20th Century Fox
1 hour, 25 minutes
2010 may become known as the year 3-D either established itself forever, or proved itself to be nothing more than a silly gimmick. Sure, there've been 3-D movies trickling out of the major studios for the past six or seven years, but with James Cameron's "Avatar" hitting at the end of 2009, the floodgates were open. 2010 saw over 25 movies released in the format, and probably twice that are scheduled for 2011.
But are they any good, and is it worth all the hoopla? I honestly can't say for sure. I hear "Avatar" was pretty cool in 3D, and I've heard that it helped "Alice in Wonderland," a movie I found pretty irritating in 2D. But really the only 3D film I've ever seen is this week's Jack Black adventure-comedy, "Gulliver's Travels." If my first experience is any indication, things don't look good.
"Gulliver's Travels" isn't an awful movie by any means, just a lazy one. Black plays our hero Lemuel Gulliver, a lowly mailroom flunky for a prestigious travel magazine. When, in an attempt to impress his secret crush, played by Amanda Peet, he accidently talks himself into an assignment to write about the Bermuda Triangle, you just know things are going to go awry. And that they do. Before you know it, Gulliver finds himself slurped into a giant swirling water vortex and deposited on the Isle of Lilliput, leaving our hero at the mercy of an army of tiny people, all apparently transplanted from early eighteenth-century England.
Though initially a prisoner, Gulliver eventually finds a way to ingratiate himself to the King, securing his release and branding himself a hero. He accomplishes this by rescuing the royal couple, trapped in a burning house, which Gulliver extinguishes by urinating on it.
As a sidebar, I have to say that this scene is so sophomoric and gratuitously scatological (though not at all graphic or particularly offensive), that I pretty much wrote off the movie as a PG version of every other stupid gross-out comedy on the market. You can imagine my surprise to learn later that this scene is taken directly from the text of the classic novel, written not by the Farrelly Brothers in 2010, but by Jonathan Swift in 1726. Not having actually read the novel, this fact made me re-evaluate the film as a whole. Still pretty dumb, but at least with a few literary bona fides.
Gulliver eventually becomes the protector of Lilliput, and spends much of the rest of the movie trying to help his friend Horatio to win the heart of Princess Mary, all the while battling it out with the jealous and petty General Edward. There's a lot of other stuff with rival kingdoms and romantic misunderstandings, but don't get your hopes up that it's going to amount to much. The highlight for my 3-year old son was the giant robot, a recurring villain, but aside from some decent effects and the novelty of seeing tiny little people running around Jack Black's feet, "Gulliver's Travels" has little to offer besides a vaguely cute, inoffensive hour-and-a-half of pleasantly wasted time.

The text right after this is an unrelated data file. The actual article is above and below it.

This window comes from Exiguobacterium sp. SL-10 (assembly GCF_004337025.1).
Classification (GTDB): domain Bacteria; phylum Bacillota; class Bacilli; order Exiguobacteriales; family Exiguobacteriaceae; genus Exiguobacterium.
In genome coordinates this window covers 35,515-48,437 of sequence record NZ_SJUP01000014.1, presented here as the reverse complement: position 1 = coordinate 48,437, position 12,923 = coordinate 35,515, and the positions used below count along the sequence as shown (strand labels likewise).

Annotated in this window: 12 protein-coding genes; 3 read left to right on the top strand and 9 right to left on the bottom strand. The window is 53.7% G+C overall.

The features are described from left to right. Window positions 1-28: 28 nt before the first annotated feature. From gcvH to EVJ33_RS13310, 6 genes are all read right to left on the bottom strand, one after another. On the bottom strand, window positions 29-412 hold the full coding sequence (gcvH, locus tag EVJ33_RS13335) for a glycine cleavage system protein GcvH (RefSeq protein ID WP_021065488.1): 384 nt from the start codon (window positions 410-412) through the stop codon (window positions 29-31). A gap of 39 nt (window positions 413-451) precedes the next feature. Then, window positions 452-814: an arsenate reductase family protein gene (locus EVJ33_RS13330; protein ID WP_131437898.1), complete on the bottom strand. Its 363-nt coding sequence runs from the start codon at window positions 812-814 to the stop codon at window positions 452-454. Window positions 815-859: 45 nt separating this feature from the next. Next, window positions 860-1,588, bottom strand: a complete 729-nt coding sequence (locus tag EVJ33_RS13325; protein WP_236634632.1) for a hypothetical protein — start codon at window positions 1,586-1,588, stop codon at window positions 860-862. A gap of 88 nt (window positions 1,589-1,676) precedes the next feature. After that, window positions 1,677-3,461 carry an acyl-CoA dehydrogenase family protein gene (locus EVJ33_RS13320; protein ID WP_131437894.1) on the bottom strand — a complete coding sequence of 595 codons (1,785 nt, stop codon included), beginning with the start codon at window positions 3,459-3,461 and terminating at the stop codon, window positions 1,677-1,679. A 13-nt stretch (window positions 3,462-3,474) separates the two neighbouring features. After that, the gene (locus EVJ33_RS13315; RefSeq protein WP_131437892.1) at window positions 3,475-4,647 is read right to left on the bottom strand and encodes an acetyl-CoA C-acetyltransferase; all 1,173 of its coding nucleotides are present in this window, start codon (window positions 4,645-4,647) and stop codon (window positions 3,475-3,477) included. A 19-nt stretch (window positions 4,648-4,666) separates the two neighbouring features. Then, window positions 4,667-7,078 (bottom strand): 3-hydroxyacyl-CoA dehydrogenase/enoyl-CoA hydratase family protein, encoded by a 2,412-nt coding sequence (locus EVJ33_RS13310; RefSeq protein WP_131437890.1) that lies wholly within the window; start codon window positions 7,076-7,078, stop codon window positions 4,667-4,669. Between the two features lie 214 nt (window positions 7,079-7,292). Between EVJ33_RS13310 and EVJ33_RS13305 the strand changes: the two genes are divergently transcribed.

I'm a little hesitant to completely pan "Gulliver," not because I thought the movie was particularly good, but because of my experience with "A Night at the Museum," Ben Stiller's kiddie comedy of a few years back. Initially I thought that movie was terrible, giving it an almost generous C- in my review. It felt trite, silly, and broadly overdone.
Flash-forward a few years and my son has nearly worn out his copy of that movie. My wife and I and the kids sit down to watch it and its Smithsonian based sequel and just laugh all the way through. I don't know if parenthood has changed me or if I was in a bad mood when I saw "Museum" the first time, but I seriously misjudged this sweet, funny kid's movie.
Am I similarly misjudging "Gulliver" by complaining that the plot is pat, the dialogue is poorly written, and the acting is adequate at best? The story itself, having been adapted for the screen more than once in the hundred or so years we've had moving pictures, certainly has potential for a big budget epic fantasy treatment, but this movie feels so throw-away that it's like a waste. It reminds me of the shoddy feel of Black's big comedy of last year, "Year One," except without all the offensive parts.
I was pleased that there was nothing that required me to take my child and bolt, not always a sure bet when Jack Black's involved.
But back to the 3D, the one element I was actually looking forward to in this film, finally getting to see what all the excitement is about. My initial reaction was that the glasses were irritating and made my eyes water from sinus pressure. But, then, I'm not used to wearing glasses, so maybe that had nothing to do with the 3D.
Eventually I got used to the glasses, though I could never forget they were there. But even when they weren't bothering me, the effect was completely underwhelming.
It felt like watching a movie through one of those old Viewmasters where you would look through the eyeholes and push the handle down ca-chunk! to advance to the next picture on the wheel. Why was that so great?
I can't say it necessarily distracted from the film, other than the irritant of the glasses, but it certainly added nothing either. The 3D in "Gulliver's Travels" was a completely pointless gimmick, probably designed to bump up box-office sales via the higher prices theaters charge for the privilege to watch stories told out in 3-Dimensions.
Oh wait -- just flipping through the original manuscript, and it looks like Swift created the original in 3D as well. Oh well.
"Gulliver's Travels" is rated PG for mild juvenile humor.
Chris Jenness is a freelance graphic designer, artist and movie buff who lives in Nikiski.
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